ELLINGTON TWP. – Members of the Ellington Township Board of Trustees took no action Tuesday night when several residents, along with a lawyer, urged them to toughen a township zoning ordinance regarding wind turbines – or face a lawsuit.
“I guess I wonder what it’s going to take, because I’m willing to write (attorney Joshua) Nolan a check tonight to proceed,” resident Bobbie Mozden said. “I’m also entrusting in him fully that he will bring us the justice that we’re seeking since we have a hung board if you will.
“That’s not a threat, that’s a promise – I guess I can say that because I believe our attorney is stellar, (and) top-notch.”
Nolan, one of about 40 people in the audience Tuesday, stressed that the five board members have the right to change the ordinance, stating they need to right a situation caused by what Nolan called a “conflict of interest” on the part of Supervisor Duane Lockwood.
Nolan alleged Lockwood demonstrated such a conflict by weighing in at board meetings on a proposed wind-turbine ordinance after Lockwood signed lease agreements with a wind-turbine developer.
“If we have to litigate this matter, you can expect that a court is going to find your current ordinance void, as a result of the actions taken under conflict of interest,” Nolan said.
Nolan claims the township has violated residents’ right to due process.
“When someone has a financial incentive in how a decision made, which way the decision goes, the law says they’re no longer a neutral arbiter, and you’ve denied your citizens the right to due process,” Nolan said. “Now most of you sitting up here didn’t create this mess. Unfortunately, you’ve got the duty to clean it up – to fix it.”
Mozden said she knows board Trustee Mike Wagner is “with us,” and then addressed township Clerk Joddy Ehrenberg and Treasurer Diane Wilder.
“I’m trying to figure out what it would take, for you – Diane – and for you – Joddy – to get the scales off your eyes and listen to reason,” Mozden said. “I’m not sure what it’s going to take. Like I said, there’s about a roomful of people who will get out their checkbooks tonight and write Mr. Nolan a check and say ‘Let’s get it started.’
“Do we have to play dirty? Is that what it’s gonna take? Just a question.”
Nolan told board members they have a right to amend the zoning ordinance to put in place “a noise limit that will protect your people, with a setback that will protect your residents, as they’re requesting over and over again.”
Almer Township resident Norm Stephens told the board that “Denmark (Township) effectively zoned the turbines out, and there was no lawsuit filed.”
By and large, the five Ellington board members did not engage in discussion with the exception of a few technical questions.
Township resident Russell Speirs, in an email to The Advertiser following the meeting, claimed all five Ellington Township board members received a letter from Nolan’s office “outlining the litigation process if they fail to make changes to the existing ordinance.”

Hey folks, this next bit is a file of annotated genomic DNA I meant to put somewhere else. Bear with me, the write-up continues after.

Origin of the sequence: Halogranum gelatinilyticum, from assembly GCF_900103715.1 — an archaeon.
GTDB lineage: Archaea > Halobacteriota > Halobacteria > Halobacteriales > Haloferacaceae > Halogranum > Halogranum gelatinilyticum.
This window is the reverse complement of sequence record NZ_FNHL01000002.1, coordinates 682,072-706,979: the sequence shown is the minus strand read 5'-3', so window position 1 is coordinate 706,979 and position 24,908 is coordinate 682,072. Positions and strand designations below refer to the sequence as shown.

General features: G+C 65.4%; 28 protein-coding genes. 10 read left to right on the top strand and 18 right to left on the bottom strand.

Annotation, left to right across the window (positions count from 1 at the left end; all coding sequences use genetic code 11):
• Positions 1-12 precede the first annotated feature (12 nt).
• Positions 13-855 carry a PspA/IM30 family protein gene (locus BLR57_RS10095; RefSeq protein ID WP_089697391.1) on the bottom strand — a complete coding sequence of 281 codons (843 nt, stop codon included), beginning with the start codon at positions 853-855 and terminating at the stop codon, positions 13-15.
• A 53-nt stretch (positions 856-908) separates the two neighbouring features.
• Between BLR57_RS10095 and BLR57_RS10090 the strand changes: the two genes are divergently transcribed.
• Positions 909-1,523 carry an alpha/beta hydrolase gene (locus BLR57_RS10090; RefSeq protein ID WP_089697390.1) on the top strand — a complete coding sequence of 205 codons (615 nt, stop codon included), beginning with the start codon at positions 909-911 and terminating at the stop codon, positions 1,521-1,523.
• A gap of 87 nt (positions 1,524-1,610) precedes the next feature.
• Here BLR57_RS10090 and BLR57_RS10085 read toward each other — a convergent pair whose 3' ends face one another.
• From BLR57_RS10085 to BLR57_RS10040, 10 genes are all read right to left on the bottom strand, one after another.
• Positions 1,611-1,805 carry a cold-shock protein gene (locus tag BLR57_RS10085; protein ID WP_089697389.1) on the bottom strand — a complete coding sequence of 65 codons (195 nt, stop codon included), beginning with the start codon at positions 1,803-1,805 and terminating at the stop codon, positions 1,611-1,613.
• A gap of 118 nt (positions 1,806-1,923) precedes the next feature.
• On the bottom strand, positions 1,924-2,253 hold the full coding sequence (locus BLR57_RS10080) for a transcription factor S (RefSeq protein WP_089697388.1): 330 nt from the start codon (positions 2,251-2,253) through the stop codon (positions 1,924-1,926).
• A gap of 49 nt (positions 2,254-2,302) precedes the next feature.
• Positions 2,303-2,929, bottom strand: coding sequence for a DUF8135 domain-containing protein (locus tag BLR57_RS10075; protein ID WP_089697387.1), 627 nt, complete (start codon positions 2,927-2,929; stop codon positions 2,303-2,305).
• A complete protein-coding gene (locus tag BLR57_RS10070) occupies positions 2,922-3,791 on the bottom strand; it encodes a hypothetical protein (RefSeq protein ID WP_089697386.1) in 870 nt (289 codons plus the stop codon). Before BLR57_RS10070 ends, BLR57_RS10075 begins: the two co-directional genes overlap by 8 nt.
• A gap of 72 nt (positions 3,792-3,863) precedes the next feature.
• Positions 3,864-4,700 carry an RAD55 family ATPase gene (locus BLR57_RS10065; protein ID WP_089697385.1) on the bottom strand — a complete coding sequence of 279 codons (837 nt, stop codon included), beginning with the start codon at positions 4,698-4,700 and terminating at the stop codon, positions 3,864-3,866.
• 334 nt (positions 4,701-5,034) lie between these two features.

“There was no (board) discussion about that letter, nor was it even mentioned until Josh Nolan did so in public comment (Tuesday),” Speirs wrote. “How can a board conduct their monthly business and fail to acknowledge something as strong as that letter?”
Speirs also wrote he found it “odd … how silent the township attorney (Brian Garner) was” at Tuesday’s meeting.
“Where is the sense of urgency from the township’s attorney when his client is on the verge of a lawsuit?” wrote Speirs, who is running for the office of township supervisor.
During the meeting, Ellington Township resident Mike Pattullo asked Garner if the board has directed him not to communicate with Nolan to try to resolve the dispute.
“I have to be directed by the board to do something,” Garner said. “If the board wants me to talk to him, they’ll direct me to talk to him. I can’t spend your money willy-nilly. I could call him and talk to him all day long, but (then) I’m spending your money.”
Pattullo urged board members not to refuse to work with those seeking a tougher wind ordinance just because those board members may have been offended during recent debate.
“I think pretty much everybody in this room would say that, at one point or another, their feelings have been hurt,” Mike Pattullo said. “They’ve been what they think is insulted, someone has been mean to them, and they’ve pretty much decided – excuse my language – ‘Screw you, I’m not going to work with you anymore, I don’t like the way you’ve acted, I don’t like what you’ve said to me. It was mean and you’re not respecting me.’”
Though a person could hold a grudge against an in-law or cousin after such encounters, Pattullo urged board members not to take that approach.
“In this situation, it’s going to cost us all a fortune, and it’s going to split this township right down the middle,” Pattullo said. “So all I’m asking is if you can find a way to get past the emotion side of it, and look at the facts, and make decisions based on the facts, we might get through this without it getting really ugly. Otherwise, if people are going to shut down and not do anything because ‘I’m mad at so-and-so; he said this to me and I don’t care what happens now, I won’t do anything that might benefit them,’ I think this is going to be a long, hard path for a long time.”
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